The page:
With more storage starting to show up in the form of Flash memory that is directly attached to the server, traditional storage vendors are starting to have an issue with relevancy. In theory, at least, as more I/O requests are handled in memory, storage systems get relegated to being little more than data repositories based on inexpensive SAS drives.
NetApp this week moved to address that issue head on with its first foray into server-side technologies. The company announced it is extending its own software to include the ability to manage server-side Flash storage technologies and that it has certified its software on products from Fusion-io, LSI, Micron, SanDisk Enterprise Storage Solutions, STEC and Virident. In addition, NetApp will resell Flash memory storage card for servers developed by Fusion-io.
According to Tim Russell, vice president of the data lifecycle ecosystem for NetApp, the company’s storage management software is applicable across multiple tiers of storage regardless of where the storage process is actually occurring. As such, Russell says IT organizations should expect to see NetApp extend its storage software out to a variety of server-side storage technologies, especially when you consider the fact that NetApp has a well-established reputation that Russell says goes beyond storage administrators.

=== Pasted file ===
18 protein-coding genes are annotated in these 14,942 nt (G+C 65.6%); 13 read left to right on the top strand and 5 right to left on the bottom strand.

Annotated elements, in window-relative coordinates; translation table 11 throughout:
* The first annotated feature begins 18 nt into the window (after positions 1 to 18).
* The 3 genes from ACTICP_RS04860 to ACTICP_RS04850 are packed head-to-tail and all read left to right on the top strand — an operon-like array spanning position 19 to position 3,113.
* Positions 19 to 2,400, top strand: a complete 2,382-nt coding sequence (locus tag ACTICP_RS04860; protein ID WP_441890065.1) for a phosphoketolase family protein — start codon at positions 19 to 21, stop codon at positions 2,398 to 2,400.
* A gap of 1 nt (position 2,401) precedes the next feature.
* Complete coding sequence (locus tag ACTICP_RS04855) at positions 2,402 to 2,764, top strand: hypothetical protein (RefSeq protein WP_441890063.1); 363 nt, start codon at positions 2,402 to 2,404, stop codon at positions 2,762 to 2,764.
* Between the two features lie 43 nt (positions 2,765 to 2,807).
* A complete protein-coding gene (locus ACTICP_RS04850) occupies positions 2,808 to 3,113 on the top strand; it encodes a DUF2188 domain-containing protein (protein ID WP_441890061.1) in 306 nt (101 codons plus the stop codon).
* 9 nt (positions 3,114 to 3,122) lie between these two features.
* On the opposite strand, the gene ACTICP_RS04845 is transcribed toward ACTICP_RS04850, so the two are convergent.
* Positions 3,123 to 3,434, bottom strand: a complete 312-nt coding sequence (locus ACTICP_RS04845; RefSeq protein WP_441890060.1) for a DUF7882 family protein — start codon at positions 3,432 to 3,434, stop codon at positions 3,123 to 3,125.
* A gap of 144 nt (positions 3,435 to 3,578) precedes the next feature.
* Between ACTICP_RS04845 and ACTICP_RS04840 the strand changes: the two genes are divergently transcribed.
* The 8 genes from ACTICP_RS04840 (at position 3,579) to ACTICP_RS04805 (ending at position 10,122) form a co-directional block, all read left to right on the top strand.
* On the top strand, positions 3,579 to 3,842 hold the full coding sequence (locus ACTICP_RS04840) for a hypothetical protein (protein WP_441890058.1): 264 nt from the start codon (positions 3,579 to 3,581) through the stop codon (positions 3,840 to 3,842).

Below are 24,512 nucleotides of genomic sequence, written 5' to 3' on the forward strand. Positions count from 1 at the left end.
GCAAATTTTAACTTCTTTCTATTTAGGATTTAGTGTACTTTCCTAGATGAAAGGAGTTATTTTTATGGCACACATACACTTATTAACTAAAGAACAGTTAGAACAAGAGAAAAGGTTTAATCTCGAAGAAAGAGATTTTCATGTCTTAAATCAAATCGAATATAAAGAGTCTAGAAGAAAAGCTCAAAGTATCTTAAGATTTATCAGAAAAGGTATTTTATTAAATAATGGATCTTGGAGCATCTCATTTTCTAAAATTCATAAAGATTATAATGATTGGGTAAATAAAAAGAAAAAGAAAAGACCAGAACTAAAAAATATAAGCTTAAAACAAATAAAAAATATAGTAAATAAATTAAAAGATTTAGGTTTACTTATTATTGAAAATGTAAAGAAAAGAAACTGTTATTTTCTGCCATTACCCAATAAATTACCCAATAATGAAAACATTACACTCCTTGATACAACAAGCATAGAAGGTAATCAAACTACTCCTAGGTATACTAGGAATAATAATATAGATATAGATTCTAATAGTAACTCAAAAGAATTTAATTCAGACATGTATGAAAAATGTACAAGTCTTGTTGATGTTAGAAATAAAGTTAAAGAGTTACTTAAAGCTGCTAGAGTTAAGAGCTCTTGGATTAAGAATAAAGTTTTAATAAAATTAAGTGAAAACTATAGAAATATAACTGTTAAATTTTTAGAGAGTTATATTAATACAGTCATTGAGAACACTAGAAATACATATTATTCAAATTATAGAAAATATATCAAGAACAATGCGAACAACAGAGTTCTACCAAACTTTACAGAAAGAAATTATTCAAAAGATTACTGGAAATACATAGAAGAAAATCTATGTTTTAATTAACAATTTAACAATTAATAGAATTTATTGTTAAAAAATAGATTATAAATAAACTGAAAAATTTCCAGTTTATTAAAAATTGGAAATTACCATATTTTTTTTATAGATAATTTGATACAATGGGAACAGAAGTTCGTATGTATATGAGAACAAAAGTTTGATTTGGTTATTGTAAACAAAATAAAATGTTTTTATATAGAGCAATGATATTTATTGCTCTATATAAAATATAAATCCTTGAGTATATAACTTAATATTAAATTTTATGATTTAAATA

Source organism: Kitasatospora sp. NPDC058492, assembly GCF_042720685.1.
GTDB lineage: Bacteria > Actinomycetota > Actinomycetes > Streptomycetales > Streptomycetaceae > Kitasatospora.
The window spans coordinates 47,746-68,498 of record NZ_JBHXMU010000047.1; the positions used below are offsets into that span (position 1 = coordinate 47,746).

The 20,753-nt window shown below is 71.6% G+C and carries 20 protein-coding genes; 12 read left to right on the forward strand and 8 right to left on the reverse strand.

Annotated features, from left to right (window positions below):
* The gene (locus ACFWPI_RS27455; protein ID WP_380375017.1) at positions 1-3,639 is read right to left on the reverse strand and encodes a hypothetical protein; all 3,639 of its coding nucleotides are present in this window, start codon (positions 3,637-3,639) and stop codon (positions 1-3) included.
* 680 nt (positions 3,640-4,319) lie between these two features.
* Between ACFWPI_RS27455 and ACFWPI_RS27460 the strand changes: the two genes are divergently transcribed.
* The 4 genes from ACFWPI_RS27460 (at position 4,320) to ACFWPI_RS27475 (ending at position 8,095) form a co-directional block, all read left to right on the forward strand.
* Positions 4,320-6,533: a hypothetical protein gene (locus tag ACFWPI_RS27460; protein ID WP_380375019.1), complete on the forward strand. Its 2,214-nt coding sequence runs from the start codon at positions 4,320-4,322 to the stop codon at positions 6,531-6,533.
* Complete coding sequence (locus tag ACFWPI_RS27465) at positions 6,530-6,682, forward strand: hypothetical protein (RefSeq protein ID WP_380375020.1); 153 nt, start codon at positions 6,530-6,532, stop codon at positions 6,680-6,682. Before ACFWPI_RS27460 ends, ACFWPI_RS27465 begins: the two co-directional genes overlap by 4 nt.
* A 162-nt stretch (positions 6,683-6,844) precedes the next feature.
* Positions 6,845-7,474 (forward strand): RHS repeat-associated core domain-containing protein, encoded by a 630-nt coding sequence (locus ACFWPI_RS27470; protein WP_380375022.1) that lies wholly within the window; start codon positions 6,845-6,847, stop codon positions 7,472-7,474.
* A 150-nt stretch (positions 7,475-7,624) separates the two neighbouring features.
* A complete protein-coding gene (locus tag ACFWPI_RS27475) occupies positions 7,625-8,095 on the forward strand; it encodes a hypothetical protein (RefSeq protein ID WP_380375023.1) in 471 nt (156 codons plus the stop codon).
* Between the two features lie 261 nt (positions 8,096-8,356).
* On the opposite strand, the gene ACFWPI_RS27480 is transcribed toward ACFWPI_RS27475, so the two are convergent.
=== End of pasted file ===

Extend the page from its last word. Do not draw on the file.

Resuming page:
Of course, this shift in the way storage is managed coincides with the continued convergence of management functions across the data center that is being driven by the rise of virtualization and pre-integrated servers. The combination of these two trends puts a significant amount of pressure on storage vendors that are keen to stay in control of data management largely because they make most of the money from selling software rather than hardware.
NetApp’s immediate response to that challenge is a step in the right direction. But like most things related to the data center, it comes at a time of great change. Whether NetApp or any other storage vendor is going to remain a major force in the data center remains to be seen, as every provider of IT infrastructure to one degree or another now competes in the data management space. But the one thing that is for certain is that without being able to manage data on both sides of the server and storage system divide, they won’t stand a chance at all.